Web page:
Then there's Karin and my family, who've allowed me to include them in my fun-house-mirror take on reality. Sure, they're kin, but they make the cuts as friends, too because being with them is a blast. (Just, please, kids don't cover yourself with ketchup and lie on the floor. It only makes Mom laugh when the dog starts licking you.)
I've not talked much about my writing group in this column, but they're my secret-weapon in the battle to improve my prose. These intrepid souls--Jim Dowling, Kathryn Gessner, Carla Jackson, Melinda Kashuba, and Charlie Price—are truly a gift. I'm so lucky to have you all in my life. You've lifted me when I was feeling low, and held me to the professional highest standards to help me grow.
You five can ring-and-run with me any time—I've got your back.
And before I go, there's one more group of friends I want to thank. You all. The readers.
Some of you have suggested ideas. That was a big plus when the well went dry on deadline. Others offered comments, and these, too, were helpful. I enjoyed your insights and viewpoints, and suggestions. It's all good. I hope you'll continue to keep in touch and continue to share your thoughts with me via email at email@example.com.
Finally, I want to thank those of you who stopped me on the street or in a store to chat about my stories. It's great to get that kind of feedback, and you've helped me stay grounded with the real world beyond my laptop's small screen and worn keyboard. Now and then, these encounters allowed me to make a new friend, and even introduce you to Karin. I appreciate these opportunities to connect her and the rest of my family to my writing world.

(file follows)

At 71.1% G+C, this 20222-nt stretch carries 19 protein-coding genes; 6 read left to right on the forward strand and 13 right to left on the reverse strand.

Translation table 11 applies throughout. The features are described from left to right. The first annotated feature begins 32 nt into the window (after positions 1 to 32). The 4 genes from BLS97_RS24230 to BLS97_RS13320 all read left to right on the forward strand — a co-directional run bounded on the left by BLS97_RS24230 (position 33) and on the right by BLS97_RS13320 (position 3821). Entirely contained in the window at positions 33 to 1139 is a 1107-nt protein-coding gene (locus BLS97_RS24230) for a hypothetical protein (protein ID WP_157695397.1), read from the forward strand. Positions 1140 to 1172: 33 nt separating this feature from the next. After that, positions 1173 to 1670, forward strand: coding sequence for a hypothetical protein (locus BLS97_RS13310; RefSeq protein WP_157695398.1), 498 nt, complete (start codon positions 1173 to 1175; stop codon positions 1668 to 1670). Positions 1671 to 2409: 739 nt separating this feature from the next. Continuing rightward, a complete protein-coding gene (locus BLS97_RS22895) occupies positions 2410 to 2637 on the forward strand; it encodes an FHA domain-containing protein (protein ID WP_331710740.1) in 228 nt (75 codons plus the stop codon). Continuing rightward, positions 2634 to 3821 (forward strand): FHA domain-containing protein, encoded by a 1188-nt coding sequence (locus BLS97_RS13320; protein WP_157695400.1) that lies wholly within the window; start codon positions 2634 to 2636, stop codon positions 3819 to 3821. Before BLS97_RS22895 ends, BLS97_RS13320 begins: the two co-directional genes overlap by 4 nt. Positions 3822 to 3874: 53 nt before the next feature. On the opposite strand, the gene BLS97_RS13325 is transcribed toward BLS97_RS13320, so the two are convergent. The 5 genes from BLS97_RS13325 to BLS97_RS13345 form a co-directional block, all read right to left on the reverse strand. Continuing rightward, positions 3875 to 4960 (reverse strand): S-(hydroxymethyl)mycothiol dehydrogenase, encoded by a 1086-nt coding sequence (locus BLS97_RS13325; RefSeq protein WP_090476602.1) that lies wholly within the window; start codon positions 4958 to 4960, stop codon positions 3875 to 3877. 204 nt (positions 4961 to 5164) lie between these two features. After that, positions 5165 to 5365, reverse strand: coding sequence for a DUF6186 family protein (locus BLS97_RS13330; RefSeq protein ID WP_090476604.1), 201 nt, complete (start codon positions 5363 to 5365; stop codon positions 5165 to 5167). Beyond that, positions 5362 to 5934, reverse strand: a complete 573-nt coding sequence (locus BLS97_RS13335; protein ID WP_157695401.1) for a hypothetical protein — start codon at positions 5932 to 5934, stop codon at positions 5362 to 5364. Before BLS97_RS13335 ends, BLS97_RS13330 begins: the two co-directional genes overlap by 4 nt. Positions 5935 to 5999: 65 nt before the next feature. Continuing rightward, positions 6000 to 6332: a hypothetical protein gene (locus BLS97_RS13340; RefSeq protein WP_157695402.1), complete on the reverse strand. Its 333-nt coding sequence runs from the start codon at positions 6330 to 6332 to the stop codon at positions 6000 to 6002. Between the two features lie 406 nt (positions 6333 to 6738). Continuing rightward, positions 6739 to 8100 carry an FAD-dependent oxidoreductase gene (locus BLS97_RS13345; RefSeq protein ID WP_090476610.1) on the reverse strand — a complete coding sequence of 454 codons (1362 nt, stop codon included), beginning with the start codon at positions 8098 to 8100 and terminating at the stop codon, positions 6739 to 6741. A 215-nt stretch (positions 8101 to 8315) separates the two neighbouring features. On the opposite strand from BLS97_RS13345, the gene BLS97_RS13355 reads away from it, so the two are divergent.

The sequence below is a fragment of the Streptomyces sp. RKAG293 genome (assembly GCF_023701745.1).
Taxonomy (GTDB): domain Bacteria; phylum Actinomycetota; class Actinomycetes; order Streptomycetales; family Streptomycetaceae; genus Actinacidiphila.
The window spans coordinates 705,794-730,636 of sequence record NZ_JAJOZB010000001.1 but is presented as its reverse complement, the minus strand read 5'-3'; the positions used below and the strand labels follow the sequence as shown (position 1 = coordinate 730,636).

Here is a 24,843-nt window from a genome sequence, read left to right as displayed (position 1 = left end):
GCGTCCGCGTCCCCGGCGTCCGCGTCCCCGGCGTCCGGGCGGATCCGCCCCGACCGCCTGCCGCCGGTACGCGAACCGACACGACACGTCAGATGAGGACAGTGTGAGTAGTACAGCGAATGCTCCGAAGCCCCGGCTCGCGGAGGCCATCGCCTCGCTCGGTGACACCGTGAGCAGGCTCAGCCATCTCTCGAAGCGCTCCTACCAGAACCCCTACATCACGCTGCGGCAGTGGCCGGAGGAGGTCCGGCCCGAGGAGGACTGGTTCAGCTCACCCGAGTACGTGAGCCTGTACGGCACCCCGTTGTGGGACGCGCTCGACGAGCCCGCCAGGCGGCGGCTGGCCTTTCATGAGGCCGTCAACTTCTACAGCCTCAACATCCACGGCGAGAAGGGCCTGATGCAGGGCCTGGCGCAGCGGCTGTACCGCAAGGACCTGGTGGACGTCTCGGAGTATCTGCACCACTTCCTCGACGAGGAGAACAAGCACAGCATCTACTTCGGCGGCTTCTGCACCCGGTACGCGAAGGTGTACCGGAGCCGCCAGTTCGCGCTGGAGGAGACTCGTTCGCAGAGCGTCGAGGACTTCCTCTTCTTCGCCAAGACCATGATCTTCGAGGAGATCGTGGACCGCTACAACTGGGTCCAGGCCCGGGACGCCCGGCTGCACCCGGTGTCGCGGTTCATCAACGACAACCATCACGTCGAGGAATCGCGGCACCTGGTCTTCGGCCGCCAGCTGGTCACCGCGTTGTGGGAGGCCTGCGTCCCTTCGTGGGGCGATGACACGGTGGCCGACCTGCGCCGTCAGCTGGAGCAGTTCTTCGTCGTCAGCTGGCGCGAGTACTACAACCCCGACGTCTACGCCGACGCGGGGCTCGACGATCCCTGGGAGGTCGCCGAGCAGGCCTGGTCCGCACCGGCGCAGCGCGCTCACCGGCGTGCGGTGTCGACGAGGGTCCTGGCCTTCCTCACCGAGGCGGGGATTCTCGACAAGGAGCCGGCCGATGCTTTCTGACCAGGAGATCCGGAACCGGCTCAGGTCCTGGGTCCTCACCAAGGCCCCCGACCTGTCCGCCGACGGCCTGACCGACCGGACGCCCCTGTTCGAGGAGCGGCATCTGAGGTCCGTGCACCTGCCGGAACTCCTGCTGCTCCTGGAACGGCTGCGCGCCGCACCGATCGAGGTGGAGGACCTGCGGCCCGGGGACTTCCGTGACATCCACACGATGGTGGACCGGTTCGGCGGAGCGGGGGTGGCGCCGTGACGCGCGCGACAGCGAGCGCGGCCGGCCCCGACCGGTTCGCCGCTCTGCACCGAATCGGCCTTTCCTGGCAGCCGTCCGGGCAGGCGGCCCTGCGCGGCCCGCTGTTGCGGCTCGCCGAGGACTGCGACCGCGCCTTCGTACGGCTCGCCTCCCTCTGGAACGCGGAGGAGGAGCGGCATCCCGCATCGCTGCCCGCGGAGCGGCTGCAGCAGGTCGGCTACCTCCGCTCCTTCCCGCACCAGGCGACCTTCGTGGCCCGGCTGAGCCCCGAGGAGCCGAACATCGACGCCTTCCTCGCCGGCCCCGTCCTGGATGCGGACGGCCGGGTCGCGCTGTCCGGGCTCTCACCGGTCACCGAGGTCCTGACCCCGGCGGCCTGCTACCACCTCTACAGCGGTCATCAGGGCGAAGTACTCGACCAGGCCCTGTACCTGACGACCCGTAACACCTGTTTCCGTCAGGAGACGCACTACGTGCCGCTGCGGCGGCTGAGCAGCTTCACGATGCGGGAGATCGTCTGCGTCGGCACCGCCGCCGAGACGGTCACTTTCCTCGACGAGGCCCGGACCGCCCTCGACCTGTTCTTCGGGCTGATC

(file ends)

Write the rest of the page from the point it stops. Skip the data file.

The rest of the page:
Heading off to do my novel- and non-fiction writing is an exciting change, but it's a bit scary, too. And I suspect it also will be lonely at times, too. So, please, do keep in touch.
To show my gratitude, I'll offer you one last bit of free advice. In a not-recent non-scientific survey, all parents polled agreed:
It's best to keep your crayons out of the dryer.
Robb has enjoyed writing and performing since he was a child, and many of his earliest performances earned him a special recognition-reserved seating in the principal’s office at Highland Elementary. Since then, in addition to his weekly column on A News Cafe - "Or So it Seems™" - Robb has written news and features for The Bakersfield Californian, appeared on stage as an opening stand-up act in Reno, and his writing has been published in the Funny Times. His short stories have won honorable mention national competition. His screenplay, “One Little Indian,” Was a top-ten finalist in the Writer’s Digest competition. Robb presently lives, writes and teaches in Shasta County. He can be reached at firstname.lastname@example.org.